The Mission Of The Church As A Mark Of The Church -- By: John Hammett

Journal: Journal for Baptist Theology & Ministry
Volume: JBTM 05:1 (Spring 2008)
Article: The Mission Of The Church As A Mark Of The Church
Author: John Hammett

The Mission Of The Church As A Mark Of The Church

John Hammett

Professor of Systematic Theology
Southeastern Baptist Theological Seminary

This paper attempts to bring together the theme of this conference, the mission of the church, and an important theme in the history of ecclesiology, the marks of a true church. It will begin by surveying and evaluating three important formulations of the marks of the church that have been developed over the years. It will then argue that there is a need for a fourth formulation today, and that such a formulation centers around the mission of the church, understood as the church’s mandate to provide certain ministries to bodies of believers.

The Patristic Formulation:
“We Believe In One, Holy, Catholic, And Apostolic Church.”

The single most influential statement concerning the church from history comes in the line from the Nicene Creed1 quoted above giving the four classical notae of the church: unity or oneness, holiness, catholicity, and apostolicity. These four marks are the starting point for many discussions of the church, and are widely accepted by both Protestants and Catholics.2 We note that this confessional formula emerged in the context of the church’s struggle to define itself against a variety of challengers.3 This origin raises some questions.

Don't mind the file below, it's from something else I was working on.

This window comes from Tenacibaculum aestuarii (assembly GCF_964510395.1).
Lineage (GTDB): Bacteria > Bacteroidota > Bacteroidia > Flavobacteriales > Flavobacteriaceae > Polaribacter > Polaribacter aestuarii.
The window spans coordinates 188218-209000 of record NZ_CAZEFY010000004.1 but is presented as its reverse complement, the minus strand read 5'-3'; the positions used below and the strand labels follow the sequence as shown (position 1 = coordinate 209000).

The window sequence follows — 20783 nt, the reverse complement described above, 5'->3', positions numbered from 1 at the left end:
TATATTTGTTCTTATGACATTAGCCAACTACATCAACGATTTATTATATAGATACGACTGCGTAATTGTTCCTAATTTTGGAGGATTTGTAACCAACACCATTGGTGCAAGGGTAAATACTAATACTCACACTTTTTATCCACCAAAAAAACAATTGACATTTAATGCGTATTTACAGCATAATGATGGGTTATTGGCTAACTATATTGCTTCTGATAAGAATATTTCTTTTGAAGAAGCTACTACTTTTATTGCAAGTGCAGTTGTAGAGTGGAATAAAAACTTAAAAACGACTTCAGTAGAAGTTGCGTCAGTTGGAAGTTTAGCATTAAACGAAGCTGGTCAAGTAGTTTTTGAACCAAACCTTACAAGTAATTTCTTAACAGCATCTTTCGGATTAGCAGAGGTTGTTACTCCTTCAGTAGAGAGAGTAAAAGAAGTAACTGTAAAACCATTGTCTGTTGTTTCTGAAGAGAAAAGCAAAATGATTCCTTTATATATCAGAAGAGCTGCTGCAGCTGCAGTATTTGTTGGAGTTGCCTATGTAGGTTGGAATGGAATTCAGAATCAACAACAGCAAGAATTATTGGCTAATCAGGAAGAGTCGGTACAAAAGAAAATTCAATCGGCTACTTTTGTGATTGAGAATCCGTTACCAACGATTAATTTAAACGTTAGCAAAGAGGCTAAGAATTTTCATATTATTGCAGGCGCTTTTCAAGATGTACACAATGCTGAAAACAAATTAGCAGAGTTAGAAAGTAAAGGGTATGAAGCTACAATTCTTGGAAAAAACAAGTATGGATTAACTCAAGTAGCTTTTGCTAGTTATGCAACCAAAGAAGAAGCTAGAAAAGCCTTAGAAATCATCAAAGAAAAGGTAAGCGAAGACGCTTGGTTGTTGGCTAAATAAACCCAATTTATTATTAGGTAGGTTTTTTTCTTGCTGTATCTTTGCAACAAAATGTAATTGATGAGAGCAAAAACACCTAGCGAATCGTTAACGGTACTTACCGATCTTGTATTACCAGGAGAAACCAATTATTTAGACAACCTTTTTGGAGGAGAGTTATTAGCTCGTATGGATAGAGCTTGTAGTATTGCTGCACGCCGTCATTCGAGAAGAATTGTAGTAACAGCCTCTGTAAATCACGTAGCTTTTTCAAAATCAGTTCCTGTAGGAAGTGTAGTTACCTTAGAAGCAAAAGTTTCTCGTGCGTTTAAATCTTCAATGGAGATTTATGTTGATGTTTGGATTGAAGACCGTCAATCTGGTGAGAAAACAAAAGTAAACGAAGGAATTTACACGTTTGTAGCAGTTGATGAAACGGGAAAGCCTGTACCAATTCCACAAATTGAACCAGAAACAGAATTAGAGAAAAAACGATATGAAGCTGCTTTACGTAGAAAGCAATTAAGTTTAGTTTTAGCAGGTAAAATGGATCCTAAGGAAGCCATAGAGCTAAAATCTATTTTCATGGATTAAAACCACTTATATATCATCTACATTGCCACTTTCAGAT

Are these four marks as prominent in Scripture as they are in the creed? In other words, did the historical circumstances lead the early church to emphasize the importance of these four adjectives (one, holy, catholic, apostolic) beyond their importance in Scripture? How sufficient or comprehensive are these marks in identifying a true and valid church? Are there other marks that need to be added?

While a full investigation of these four marks is beyond the purpose of this paper, a few evaluative comments by way of response to the questions just raised will be offered. First, I do think the historical circumstances materially affected the elevation of these four marks to the status of identifying marks. While unity, holiness, catholicity, and apostolicity all have some importance for churches, there seems no biblical warrant for seeing them as indispensable to the validity or ecclesiality of a church. In fact, in spite of their widespread acceptance throughout the history of the church, the four classical marks, while helpful, do not seem to be comprehensive or definitive in understanding what the church is, for a number of reasons.

First, ...

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